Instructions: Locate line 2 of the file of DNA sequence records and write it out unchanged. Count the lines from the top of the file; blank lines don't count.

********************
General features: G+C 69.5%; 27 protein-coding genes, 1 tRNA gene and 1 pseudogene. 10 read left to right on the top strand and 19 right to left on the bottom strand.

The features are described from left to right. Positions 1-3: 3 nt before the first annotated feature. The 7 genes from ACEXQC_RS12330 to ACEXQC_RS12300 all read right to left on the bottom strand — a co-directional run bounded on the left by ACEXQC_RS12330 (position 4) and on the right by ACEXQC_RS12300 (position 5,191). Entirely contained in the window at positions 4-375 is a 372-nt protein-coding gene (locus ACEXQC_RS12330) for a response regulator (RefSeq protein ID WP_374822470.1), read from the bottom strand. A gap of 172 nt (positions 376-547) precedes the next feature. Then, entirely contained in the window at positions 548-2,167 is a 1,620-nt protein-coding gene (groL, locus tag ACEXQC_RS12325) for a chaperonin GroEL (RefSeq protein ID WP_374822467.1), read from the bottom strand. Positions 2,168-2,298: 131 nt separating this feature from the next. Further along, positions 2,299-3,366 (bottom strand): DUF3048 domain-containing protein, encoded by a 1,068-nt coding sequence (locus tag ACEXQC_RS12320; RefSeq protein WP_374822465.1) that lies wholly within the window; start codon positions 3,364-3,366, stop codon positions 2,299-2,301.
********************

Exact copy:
The features are described from left to right. Positions 1-3: 3 nt before the first annotated feature. The 7 genes from ACEXQC_RS12330 to ACEXQC_RS12300 all read right to left on the bottom strand — a co-directional run bounded on the left by ACEXQC_RS12330 (position 4) and on the right by ACEXQC_RS12300 (position 5,191). Entirely contained in the window at positions 4-375 is a 372-nt protein-coding gene (locus ACEXQC_RS12330) for a response regulator (RefSeq protein ID WP_374822470.1), read from the bottom strand. A gap of 172 nt (positions 376-547) precedes the next feature. Then, entirely contained in the window at positions 548-2,167 is a 1,620-nt protein-coding gene (groL, locus tag ACEXQC_RS12325) for a chaperonin GroEL (RefSeq protein ID WP_374822467.1), read from the bottom strand. Positions 2,168-2,298: 131 nt separating this feature from the next. Further along, positions 2,299-3,366 (bottom strand): DUF3048 domain-containing protein, encoded by a 1,068-nt coding sequence (locus tag ACEXQC_RS12320; RefSeq protein WP_374822465.1) that lies wholly within the window; start codon positions 3,364-3,366, stop codon positions 2,299-2,301.